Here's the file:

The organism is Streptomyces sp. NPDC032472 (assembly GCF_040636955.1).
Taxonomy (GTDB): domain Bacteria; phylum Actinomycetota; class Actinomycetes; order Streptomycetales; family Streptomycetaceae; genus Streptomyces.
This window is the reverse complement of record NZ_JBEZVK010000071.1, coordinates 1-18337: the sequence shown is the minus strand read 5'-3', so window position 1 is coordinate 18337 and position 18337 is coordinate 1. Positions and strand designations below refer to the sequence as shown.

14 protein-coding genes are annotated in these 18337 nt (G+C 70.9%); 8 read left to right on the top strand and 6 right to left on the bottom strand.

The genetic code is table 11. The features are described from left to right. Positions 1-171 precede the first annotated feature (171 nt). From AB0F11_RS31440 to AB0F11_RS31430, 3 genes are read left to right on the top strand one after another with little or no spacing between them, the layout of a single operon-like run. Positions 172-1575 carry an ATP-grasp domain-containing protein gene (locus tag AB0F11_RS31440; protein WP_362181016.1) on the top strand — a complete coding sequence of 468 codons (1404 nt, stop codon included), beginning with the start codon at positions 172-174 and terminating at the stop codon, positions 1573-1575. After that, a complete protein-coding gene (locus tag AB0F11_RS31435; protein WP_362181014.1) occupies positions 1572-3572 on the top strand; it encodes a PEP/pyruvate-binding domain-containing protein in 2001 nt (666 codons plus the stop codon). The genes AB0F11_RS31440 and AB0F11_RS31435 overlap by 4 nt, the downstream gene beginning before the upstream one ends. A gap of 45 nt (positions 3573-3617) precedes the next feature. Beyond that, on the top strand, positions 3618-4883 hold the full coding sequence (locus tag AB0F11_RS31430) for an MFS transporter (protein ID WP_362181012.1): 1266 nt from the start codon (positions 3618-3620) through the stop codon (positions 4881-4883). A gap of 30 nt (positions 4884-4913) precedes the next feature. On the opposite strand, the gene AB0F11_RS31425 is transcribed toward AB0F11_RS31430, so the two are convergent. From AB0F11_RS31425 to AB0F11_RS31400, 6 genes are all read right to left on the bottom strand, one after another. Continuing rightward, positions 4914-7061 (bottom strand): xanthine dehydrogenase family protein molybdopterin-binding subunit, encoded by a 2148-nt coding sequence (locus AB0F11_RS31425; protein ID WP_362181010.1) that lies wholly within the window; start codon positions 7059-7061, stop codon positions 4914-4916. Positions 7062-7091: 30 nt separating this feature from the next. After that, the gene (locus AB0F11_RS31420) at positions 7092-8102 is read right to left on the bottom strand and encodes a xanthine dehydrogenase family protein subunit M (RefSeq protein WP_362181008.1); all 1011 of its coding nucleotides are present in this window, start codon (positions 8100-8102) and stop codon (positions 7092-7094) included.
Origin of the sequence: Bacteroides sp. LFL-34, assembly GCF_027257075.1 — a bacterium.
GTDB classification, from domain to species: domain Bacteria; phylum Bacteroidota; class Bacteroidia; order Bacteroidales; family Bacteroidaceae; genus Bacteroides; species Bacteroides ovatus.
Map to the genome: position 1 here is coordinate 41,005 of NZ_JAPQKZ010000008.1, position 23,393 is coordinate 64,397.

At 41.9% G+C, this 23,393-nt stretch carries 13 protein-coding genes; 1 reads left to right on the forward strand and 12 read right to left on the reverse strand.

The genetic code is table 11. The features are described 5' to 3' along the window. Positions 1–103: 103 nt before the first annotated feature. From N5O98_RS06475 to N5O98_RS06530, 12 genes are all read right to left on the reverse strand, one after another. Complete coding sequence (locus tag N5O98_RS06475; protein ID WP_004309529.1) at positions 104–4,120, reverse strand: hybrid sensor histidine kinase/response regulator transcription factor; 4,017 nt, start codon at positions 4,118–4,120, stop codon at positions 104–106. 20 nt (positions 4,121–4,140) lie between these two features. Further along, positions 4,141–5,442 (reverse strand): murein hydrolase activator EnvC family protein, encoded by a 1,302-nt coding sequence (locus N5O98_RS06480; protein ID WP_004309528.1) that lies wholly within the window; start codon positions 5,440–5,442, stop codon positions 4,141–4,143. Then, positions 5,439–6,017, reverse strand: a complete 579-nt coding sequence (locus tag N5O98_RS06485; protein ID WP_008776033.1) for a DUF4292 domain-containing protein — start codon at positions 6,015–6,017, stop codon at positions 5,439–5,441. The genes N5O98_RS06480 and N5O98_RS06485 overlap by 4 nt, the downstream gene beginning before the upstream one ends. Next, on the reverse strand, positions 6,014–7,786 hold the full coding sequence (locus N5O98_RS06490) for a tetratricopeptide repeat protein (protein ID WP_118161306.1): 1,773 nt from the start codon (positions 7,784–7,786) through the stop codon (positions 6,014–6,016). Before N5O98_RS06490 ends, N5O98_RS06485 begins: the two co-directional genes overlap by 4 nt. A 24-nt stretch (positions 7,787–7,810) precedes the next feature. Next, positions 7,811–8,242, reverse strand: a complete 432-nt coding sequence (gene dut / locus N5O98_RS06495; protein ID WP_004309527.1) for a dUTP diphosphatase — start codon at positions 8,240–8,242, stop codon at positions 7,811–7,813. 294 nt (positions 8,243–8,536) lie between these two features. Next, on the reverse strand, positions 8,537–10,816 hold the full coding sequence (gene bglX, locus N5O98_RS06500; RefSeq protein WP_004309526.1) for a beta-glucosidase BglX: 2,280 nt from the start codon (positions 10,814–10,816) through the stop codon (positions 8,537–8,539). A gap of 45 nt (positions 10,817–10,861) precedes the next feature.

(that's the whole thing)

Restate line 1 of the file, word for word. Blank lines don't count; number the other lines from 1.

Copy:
The organism is Streptomyces sp. NPDC032472 (assembly GCF_040636955.1).